Right Now | Mysteries of Math

# Proof Positive

As academics work to understand the architecture of the universe, they sometimes uncover connections in mysterious places. So it is with Smith professor of mathematics Richard L. Taylor, whose work connects two discrete domains of mathematics: curved spaces, from geometry, and modular arithmetic, which has to do with counting. Taylor has spent his career studying this nexus, and recently proved it is possible to use one domain to solve complex problems in the other. “It just astounded me,” he says, “that there should be a connection between these two things, when nobody could see any real reason why there should be.”

This is not the first instance of finding in geometry an elegant explanation for a seem- ingly unrelated phenomenon. Scholars during the Renaissance, seeking a mathematical basis for our conceptions of beauty, fingered the so-called Golden Ratio (approximately 1.6 to 1). Some analyses find the ratio in structures—most famously the Parthenon—built centuries before its first written formulation. More recently, scientists have found that the faces people find most beautiful are those in which the proportions conform most closely to the ratio.

The geometry-arithmetic connection explored by Taylor solves another puzzle that has enticed mathematicians across centuries. In 1637, French mathematician Pierre de Fermat scrawled in a book’s margin a theorem involving equations like the one in the Pythagorean theorem (a^{2} + b^{2} = c^{2}), but with powers higher than two. Fermat’s theorem said such equations have no solutions that are whole numbers, either positive *or* negative. Go ahead, try—it is impossible to find three integers, other than zero, that work in the equation a^{3} + b^{3} = c^{3}.

The French mathematician also wrote that he had discovered a way to prove this—but he never wrote the proof down, or if he did, it was lost. For more than 350 years, mathematicians tried in vain to prove what became known as Fermat’s Last Theorem. They could find lots of examples that fit the pattern, and no counterexamples, but could not erase all doubt until Princeton University mathematician Andrew Wiles presented a proof in 1993.

His discovery made the front page of the *New York Times,* but six months later, the *Times *reported that another mathematician had found a mistake in the new proof. In the spotlight and under pressure, Wiles called on Taylor, his former doctoral student, for help. Together, they published the corrected proof in 1995, and Wiles won the Fermat Prize for mathematics that year. Taylor won the same prize in 2001, and last year shared the prestigious, million-dollar Shaw Prize for proving the 1963 Sato-Tate Conjecture, which said that one could draw a curve that would predict the number of solutions for any equation describing an elliptic curve.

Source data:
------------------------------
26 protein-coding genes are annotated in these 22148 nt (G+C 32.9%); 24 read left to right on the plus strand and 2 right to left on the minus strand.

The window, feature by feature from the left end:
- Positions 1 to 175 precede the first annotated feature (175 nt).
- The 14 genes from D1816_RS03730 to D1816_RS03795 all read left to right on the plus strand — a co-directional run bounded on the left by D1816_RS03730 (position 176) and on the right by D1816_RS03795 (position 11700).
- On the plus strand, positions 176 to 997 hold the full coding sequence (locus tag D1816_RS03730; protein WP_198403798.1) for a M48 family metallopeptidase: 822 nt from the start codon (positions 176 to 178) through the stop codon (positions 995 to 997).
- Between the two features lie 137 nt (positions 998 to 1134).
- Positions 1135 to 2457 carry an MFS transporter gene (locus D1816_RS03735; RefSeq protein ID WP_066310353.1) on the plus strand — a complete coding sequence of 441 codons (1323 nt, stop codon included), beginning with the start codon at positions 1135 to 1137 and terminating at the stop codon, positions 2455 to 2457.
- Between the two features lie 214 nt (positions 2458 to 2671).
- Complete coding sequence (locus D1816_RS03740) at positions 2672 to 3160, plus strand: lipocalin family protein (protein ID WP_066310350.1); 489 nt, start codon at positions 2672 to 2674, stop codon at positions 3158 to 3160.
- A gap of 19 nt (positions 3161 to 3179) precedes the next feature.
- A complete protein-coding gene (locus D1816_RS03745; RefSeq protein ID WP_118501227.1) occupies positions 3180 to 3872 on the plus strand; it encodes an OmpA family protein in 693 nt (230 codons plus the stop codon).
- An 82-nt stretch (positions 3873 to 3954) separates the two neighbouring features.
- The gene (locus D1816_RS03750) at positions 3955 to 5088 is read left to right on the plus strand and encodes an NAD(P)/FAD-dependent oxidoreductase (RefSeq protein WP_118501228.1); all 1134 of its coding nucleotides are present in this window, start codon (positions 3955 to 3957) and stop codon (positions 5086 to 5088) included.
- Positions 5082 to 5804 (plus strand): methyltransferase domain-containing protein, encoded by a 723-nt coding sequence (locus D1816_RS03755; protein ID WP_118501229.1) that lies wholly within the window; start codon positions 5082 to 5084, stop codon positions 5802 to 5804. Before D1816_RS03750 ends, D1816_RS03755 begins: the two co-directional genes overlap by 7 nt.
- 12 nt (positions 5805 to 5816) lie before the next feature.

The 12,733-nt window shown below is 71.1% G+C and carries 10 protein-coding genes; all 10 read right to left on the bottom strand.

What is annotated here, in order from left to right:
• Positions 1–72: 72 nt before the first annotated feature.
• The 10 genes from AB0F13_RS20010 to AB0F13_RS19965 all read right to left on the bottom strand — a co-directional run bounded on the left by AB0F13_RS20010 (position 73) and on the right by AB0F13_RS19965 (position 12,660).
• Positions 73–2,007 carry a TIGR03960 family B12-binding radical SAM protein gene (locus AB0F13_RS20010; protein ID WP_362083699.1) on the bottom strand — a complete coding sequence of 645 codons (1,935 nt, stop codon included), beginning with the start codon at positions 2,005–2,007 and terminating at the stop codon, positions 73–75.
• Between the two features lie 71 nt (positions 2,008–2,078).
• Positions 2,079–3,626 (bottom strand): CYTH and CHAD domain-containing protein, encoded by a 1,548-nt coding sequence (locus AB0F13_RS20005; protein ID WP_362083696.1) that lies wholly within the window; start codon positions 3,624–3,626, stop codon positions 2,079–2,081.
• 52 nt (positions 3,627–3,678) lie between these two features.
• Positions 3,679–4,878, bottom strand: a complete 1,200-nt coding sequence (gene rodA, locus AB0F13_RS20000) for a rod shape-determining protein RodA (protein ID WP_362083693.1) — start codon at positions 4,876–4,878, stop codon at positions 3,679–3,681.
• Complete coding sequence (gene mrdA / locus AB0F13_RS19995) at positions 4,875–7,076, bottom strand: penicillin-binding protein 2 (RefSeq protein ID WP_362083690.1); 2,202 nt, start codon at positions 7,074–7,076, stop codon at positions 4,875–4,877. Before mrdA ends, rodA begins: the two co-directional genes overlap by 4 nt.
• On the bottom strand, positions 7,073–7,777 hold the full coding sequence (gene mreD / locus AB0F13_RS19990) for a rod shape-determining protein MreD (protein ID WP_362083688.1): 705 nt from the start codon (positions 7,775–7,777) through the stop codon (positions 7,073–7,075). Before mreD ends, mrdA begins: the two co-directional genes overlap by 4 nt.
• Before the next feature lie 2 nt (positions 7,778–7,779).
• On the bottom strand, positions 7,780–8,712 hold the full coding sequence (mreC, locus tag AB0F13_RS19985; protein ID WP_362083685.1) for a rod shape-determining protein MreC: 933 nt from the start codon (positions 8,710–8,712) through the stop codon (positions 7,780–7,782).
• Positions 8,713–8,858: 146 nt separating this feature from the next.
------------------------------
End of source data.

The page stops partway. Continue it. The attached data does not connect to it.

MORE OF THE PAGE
The conjecture itself was a brilliant insight, but applying it is labor-intensive—it relies on modular arithmetic, a domain of mathematics that studies the relationships between numbers, often illustrated using clock-like figures with unusual numbers of hours (i.e., not 12). Counting the number of solutions for an equation required counting one’s way around the “clock” (see figure at right). In proving the conjecture, Taylor essentially mapped the directions for a massive shortcut. But the proof was, as Taylor puts it, “a nice by-product” of his main work on the connection between arithmetic and geometry.

Taylor’s Shaw Prize co-recipient, mathematician Robert Langlands, had been the first to realize, back in the 1970s, that instead of counting the number of solutions for these equations, it would be possible to get the same answer using geometry. Specifically, the shortcut lay in the symmetry of hyperbolic space, one of the mathematical concepts illustrated by the artist M.C. Escher. In this weird, warped world, pairs of parallel lines break all the laws of Euclidean geometry and bend away from one another, and lines that, to the human eye, look wildly different are actually the same length. The analogy commonly made is to a horse’s saddle: viewed from above, a saddle appears as an oval, but its circumference is unexpectedly long because it curves downward along the sides of the horse’s body and upward toward the horse’s head and tail.

Although Taylor teaches everything from undergraduate calculus to advanced graduate courses, his primary research is work on a kind of foreign-language dictionary that translates between these two mathematical domains—between the language of clocks and that of saddles. Taylor describes the dictionary this way: “It says, ‘Here’s an equation. I’m going to give you a problem about symmetry that has the same behavior.’” He and other number theorists are busily filling in more entries to illustrate patterns and perhaps solve still-unidentified mathematical mysteries. “We’ve done *A* and *B* so far,” he says. “All the way up to *Z* is left.”

~Elizabeth Gudrais